• Workers and Managers do various things (automated CorasWorks actions and forms) to respond to and complete the request.
  • Requestors and others are notified of activities and/or collaborated with.
  • You have reporting on the activity.

Customers Scenarios

Here are the 4 customer scenarios:.

Materials Storage for Pharmaceutical Manufacturing

This application is for requests to store chemicals (materials) within a manufacturing group.  People make their requests and others work the requests noting how long items are stored and where. Requestors are notified of the work and they get pinged when their storage expiration date is approaching.

IT Requests for SharePoint Work and Help Desk Tickets for Health Agency

This customer uses a couple of different WRM apps for IT to support the organization.  One allows users to log the requests for the SharePoint team for new sites, changes to sites, or new apps.  The SharePoint team then manages these requests.  The other is a WRM-based “Help Desk” app where users enter tickets and Help Desk folks work them.

Employee Requests of HR for Pharmaceutical

This customer is using WRM to enable employee across the enterprise to make requests of HR.  In this case, they created three request workstreams.  Each has a slightly different set of work management activities.  From the user perspective they are able to see the different requests in a single display from wherever they work.

HR Staffing Requests for Federal Contractor

An important process for many Federal Contractors is making requests of HR to find or recruit people to work on contracts.  In this case, a business development (BD) person working on a new proposal/task order makes requests of HR to staff specific positions.  The requests are related to specific Proposals/Task Orders.  However, HR manages all of the requests centrally.


All of the above follow the same basic design as described above.  People make requests.  People work on the requests.  There is back and forth.  The requests are closed out.  There is reporting.

The interesting part is that these are four very different “applications”.  In many organizations, they would presume that they would be looking to go out and buy or build completely different applications.  However, with CorasWorks on SharePoint each of these uses the same basic framework.  Thus, armed with one basic design you can now fill many different needs and save lots of time an money in the process.

Further, when you build them, the things that you will primarily change are also common:

  • The core data (fields) of the “work request” list are different.
  • The request form is different.
  • The worker roles are specific to the process.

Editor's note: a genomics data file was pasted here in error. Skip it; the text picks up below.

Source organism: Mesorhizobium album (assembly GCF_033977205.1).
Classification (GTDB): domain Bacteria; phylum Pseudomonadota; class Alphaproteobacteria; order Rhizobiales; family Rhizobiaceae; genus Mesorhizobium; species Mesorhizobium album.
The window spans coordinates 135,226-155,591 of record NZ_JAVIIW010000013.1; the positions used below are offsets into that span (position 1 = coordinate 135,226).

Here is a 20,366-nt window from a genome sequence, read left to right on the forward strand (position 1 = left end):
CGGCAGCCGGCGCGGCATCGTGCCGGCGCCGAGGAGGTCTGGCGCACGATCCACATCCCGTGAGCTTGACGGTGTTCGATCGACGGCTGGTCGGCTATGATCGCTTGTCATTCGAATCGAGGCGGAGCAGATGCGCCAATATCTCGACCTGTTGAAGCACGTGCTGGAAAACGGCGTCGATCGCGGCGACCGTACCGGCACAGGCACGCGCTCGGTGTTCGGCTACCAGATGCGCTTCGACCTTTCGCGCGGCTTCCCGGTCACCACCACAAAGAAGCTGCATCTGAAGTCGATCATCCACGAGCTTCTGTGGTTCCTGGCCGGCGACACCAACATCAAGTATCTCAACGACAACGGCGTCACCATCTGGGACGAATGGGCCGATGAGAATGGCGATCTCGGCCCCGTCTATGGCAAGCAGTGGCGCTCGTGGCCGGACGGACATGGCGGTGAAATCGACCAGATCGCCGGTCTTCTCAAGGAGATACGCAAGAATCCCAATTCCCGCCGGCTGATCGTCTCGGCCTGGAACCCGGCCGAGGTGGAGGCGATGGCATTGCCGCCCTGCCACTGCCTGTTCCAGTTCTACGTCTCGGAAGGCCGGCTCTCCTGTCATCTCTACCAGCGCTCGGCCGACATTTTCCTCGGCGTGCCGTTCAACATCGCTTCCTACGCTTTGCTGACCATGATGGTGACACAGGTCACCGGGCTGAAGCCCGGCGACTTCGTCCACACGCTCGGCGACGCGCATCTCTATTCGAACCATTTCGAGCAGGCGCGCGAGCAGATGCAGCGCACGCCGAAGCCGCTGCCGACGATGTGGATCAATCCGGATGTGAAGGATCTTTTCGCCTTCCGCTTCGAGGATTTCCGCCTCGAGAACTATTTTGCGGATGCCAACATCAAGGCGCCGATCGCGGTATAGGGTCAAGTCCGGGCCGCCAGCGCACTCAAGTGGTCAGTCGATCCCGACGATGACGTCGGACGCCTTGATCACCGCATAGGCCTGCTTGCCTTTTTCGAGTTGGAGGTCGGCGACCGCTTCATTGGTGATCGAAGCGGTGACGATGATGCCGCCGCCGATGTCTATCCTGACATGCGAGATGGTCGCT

• The app navigation is different.
  • The displays and most importantly the worker/manager actions, work forms, and notifications are different.
  • Reports are different.

With CorasWorks, each of the above is easily modified using our wizards.  So, you have a common app design and you know the common things that you will be changing to accommodate the specific needs of the app.  If you look at it like an assembly line, you are all set to deliver.

Key Deployment Differences of the Apps

While the four apps have many core commonalities, there are differences in the overall deployment approach across the SharePoint environment.  This is important because work request management is fundamentally a cross-functional collaborative process.  Thus, where people go to engage, whether requestor, worker, or manager, can be different based upon the scenario.


In the Materials Storage app, all of the different users work in a single app site.  Requestors go there to make their requests.  Workers go there to do their work.  Managers go there to manage.  This makes it easier to create the app and is the way you would typically start.  However, it is not really a best practice given the ability to distribute functionality using CorasWorks.


In the IT Request app, the Requestors don’t go into the app app site to make requests.  They are able to be elsewhere across the SharePoint environment and enter their requests from their and see their requests and interact.  This makes it more convenient for the users.  Generally, you start by building the app as an All-in-one and then just distribute the displays.

Many Projects to Work Management Team (Hub and Spoke)

The HR Staffing app is a bit different.  In this specific scenario, you have many Proposal/Task Order sites (or could be project sites).  A team is working on these projects.  They enter their requests from the site.  However, the HR Work Request site is central – all of the requests feed into the one app.  HR is then able to manage it all in one place and interact with the requestors via their project sites.  This ends up as a Hub and Spoke deployment.


The Employee request design is different also.  In this case, there is a self-service page in the enterprise portal.  Users go to this one place and enter and see their requests across the three types.  The requests are funneled into the three different workstreams managed by HR.  HR is also able to work on them via a single display.

Getting You Spun Up for Work Request Management